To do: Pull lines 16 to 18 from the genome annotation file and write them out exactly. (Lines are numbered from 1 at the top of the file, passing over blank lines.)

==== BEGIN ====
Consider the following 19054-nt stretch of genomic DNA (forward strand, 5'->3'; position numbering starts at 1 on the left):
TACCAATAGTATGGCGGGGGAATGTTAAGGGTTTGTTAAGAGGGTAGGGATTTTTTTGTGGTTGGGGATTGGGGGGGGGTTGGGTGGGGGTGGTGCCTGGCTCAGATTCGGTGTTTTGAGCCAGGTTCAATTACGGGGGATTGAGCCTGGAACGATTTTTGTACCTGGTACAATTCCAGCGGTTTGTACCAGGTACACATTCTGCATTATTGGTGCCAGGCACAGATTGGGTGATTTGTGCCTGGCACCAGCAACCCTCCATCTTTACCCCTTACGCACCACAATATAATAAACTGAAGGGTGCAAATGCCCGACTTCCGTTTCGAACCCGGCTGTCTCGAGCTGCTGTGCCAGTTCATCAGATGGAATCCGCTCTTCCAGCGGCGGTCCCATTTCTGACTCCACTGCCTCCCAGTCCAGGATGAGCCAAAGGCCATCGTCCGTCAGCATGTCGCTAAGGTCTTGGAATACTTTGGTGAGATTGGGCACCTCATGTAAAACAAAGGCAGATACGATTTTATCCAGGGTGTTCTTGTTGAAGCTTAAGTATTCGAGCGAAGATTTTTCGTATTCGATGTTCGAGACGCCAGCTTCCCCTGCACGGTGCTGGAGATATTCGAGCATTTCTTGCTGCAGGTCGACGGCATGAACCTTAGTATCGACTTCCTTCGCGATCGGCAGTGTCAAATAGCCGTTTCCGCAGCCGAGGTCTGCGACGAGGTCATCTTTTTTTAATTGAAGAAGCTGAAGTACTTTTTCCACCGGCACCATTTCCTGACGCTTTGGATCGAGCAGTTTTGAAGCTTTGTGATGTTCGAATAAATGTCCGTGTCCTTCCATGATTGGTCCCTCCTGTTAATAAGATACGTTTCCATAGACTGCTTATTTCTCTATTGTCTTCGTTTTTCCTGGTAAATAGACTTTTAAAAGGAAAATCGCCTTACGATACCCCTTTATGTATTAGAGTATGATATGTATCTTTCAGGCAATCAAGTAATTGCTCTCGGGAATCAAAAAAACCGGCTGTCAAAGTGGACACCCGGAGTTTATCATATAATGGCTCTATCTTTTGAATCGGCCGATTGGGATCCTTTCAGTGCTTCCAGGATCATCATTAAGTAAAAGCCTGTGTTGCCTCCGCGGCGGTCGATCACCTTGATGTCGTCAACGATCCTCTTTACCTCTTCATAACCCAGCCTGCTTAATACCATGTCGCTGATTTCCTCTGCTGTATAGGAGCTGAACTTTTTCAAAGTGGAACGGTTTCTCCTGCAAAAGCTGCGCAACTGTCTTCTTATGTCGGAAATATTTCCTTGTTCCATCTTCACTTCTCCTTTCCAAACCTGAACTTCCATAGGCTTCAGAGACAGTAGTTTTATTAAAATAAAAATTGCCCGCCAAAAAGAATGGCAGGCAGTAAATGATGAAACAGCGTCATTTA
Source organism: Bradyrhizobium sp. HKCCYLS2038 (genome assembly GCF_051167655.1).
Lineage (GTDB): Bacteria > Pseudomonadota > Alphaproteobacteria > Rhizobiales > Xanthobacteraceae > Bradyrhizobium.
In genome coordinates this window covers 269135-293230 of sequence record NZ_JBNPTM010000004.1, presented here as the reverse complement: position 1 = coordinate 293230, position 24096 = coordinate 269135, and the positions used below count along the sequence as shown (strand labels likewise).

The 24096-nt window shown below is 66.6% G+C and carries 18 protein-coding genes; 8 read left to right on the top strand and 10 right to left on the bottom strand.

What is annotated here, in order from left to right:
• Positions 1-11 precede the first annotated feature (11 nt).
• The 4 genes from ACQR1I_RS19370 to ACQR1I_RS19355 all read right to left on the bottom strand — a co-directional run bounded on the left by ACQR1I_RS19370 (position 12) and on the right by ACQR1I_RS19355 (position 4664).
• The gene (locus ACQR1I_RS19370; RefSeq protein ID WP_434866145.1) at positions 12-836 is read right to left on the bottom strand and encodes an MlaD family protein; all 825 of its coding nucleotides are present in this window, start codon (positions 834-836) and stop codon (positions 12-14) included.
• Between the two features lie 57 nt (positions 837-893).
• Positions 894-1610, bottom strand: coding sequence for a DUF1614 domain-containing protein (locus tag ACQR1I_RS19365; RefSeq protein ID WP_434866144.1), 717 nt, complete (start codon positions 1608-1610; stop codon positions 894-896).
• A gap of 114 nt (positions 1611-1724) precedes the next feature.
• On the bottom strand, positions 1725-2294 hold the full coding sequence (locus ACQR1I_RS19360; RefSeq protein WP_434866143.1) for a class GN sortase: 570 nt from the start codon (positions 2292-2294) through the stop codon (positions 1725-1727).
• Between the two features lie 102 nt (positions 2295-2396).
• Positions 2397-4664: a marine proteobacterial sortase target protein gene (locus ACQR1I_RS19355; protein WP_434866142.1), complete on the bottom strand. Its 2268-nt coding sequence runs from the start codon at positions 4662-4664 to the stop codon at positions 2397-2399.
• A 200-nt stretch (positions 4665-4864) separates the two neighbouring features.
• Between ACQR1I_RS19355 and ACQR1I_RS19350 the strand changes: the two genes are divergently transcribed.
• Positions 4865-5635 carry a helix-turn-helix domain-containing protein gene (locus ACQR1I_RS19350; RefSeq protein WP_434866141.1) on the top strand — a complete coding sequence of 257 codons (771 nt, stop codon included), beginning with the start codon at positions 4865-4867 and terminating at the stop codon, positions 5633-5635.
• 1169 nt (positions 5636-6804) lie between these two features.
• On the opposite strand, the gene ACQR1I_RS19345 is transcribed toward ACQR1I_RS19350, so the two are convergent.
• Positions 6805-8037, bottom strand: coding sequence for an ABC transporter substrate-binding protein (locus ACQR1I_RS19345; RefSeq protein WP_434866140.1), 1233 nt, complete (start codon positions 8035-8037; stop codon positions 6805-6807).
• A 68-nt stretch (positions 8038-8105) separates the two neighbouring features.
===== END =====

• Positions 2397-4664: a marine proteobacterial sortase target protein gene (locus ACQR1I_RS19355; protein WP_434866142.1), complete on the bottom strand. Its 2268-nt coding sequence runs from the start codon at positions 4662-4664 to the stop codon at positions 2397-2399.
• A 200-nt stretch (positions 4665-4864) separates the two neighbouring features.
• Between ACQR1I_RS19355 and ACQR1I_RS19350 the strand changes: the two genes are divergently transcribed.